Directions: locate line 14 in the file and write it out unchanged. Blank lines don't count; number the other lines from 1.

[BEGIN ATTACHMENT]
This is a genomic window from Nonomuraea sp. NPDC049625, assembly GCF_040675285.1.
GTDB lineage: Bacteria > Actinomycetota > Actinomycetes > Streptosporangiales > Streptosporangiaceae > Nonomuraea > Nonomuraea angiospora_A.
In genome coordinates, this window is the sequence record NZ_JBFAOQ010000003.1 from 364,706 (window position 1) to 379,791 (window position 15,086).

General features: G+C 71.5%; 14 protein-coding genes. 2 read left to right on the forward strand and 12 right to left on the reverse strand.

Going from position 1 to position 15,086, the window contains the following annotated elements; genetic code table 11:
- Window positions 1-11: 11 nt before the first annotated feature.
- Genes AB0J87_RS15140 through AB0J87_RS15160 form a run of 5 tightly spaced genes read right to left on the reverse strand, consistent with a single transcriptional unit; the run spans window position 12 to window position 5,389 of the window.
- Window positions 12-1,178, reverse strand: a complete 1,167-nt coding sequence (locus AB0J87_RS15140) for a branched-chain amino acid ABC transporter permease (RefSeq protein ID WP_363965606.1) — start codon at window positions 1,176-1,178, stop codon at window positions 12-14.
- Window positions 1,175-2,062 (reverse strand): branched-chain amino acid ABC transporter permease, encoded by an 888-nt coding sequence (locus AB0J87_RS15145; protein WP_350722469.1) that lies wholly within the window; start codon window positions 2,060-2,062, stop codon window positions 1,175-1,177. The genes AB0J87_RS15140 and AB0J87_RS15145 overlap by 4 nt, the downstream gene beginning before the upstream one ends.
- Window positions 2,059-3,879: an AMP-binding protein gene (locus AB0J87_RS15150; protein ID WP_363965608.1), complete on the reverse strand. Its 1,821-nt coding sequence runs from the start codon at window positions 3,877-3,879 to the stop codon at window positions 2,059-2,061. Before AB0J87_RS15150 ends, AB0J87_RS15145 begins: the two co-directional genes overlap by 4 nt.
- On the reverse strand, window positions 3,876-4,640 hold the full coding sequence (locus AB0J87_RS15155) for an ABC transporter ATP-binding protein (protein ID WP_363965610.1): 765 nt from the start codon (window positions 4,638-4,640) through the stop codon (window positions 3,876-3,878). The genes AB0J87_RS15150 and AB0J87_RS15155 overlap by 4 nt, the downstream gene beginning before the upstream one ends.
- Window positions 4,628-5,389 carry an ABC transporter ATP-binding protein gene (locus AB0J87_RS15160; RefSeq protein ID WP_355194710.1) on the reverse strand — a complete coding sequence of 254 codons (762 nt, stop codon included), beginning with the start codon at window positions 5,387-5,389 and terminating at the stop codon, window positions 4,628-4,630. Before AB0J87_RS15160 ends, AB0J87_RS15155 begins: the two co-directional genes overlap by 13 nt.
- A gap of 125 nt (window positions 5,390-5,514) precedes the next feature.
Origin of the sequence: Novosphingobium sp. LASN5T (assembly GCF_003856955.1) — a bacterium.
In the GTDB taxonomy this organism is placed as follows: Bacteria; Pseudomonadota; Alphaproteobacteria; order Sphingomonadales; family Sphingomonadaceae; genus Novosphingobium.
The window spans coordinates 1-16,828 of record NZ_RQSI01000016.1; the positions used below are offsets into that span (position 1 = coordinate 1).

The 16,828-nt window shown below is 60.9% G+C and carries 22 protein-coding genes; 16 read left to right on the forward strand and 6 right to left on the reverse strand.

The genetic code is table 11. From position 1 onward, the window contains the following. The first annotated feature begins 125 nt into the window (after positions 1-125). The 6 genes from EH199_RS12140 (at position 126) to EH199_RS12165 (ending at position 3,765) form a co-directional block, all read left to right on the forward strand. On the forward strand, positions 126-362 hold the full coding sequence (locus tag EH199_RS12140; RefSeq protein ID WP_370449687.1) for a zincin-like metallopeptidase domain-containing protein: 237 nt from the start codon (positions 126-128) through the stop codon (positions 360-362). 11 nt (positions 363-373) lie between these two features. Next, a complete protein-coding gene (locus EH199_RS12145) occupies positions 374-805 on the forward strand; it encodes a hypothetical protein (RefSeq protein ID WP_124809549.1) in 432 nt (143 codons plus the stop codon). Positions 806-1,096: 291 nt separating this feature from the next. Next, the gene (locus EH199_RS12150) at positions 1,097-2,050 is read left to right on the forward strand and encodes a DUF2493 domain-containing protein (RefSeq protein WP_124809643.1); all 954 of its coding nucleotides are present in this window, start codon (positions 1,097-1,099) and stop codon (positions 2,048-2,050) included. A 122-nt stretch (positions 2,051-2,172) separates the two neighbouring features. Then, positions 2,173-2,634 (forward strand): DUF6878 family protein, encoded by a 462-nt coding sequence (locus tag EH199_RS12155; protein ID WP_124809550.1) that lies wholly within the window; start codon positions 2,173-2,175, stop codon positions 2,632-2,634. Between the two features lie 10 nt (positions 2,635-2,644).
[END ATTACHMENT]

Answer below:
Origin of the sequence: Novosphingobium sp. LASN5T (assembly GCF_003856955.1) — a bacterium.